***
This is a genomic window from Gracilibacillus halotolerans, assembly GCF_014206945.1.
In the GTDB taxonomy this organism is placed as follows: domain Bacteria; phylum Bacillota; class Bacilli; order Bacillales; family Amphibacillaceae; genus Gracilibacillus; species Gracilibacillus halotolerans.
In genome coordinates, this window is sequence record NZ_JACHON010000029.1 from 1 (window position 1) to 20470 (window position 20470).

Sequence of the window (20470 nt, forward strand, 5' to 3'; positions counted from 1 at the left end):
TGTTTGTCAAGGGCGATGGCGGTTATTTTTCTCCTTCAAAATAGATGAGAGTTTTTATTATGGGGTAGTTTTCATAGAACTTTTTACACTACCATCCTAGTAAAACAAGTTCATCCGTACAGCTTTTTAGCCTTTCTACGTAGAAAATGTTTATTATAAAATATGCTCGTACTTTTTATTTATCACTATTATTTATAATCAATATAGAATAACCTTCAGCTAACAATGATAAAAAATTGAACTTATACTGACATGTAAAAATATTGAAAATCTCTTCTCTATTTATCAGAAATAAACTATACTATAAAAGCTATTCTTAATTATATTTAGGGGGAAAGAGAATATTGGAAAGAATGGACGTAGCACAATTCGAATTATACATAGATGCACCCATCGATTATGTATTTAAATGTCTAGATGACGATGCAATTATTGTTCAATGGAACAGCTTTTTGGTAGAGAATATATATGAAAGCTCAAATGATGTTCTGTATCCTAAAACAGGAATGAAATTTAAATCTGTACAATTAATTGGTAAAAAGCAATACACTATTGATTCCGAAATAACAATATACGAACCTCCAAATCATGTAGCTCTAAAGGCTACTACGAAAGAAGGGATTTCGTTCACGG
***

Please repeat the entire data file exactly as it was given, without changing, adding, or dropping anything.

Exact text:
This is a genomic window from Gracilibacillus halotolerans, assembly GCF_014206945.1.
In the GTDB taxonomy this organism is placed as follows: domain Bacteria; phylum Bacillota; class Bacilli; order Bacillales; family Amphibacillaceae; genus Gracilibacillus; species Gracilibacillus halotolerans.
In genome coordinates, this window is sequence record NZ_JACHON010000029.1 from 1 (window position 1) to 20470 (window position 20470).

Sequence of the window (20470 nt, forward strand, 5' to 3'; positions counted from 1 at the left end):
TGTTTGTCAAGGGCGATGGCGGTTATTTTTCTCCTTCAAAATAGATGAGAGTTTTTATTATGGGGTAGTTTTCATAGAACTTTTTACACTACCATCCTAGTAAAACAAGTTCATCCGTACAGCTTTTTAGCCTTTCTACGTAGAAAATGTTTATTATAAAATATGCTCGTACTTTTTATTTATCACTATTATTTATAATCAATATAGAATAACCTTCAGCTAACAATGATAAAAAATTGAACTTATACTGACATGTAAAAATATTGAAAATCTCTTCTCTATTTATCAGAAATAAACTATACTATAAAAGCTATTCTTAATTATATTTAGGGGGAAAGAGAATATTGGAAAGAATGGACGTAGCACAATTCGAATTATACATAGATGCACCCATCGATTATGTATTTAAATGTCTAGATGACGATGCAATTATTGTTCAATGGAACAGCTTTTTGGTAGAGAATATATATGAAAGCTCAAATGATGTTCTGTATCCTAAAACAGGAATGAAATTTAAATCTGTACAATTAATTGGTAAAAAGCAATACACTATTGATTCCGAAATAACAATATACGAACCTCCAAATCATGTAGCTCTAAAGGCTACTACGAAAGAAGGGATTTCGTTCACGG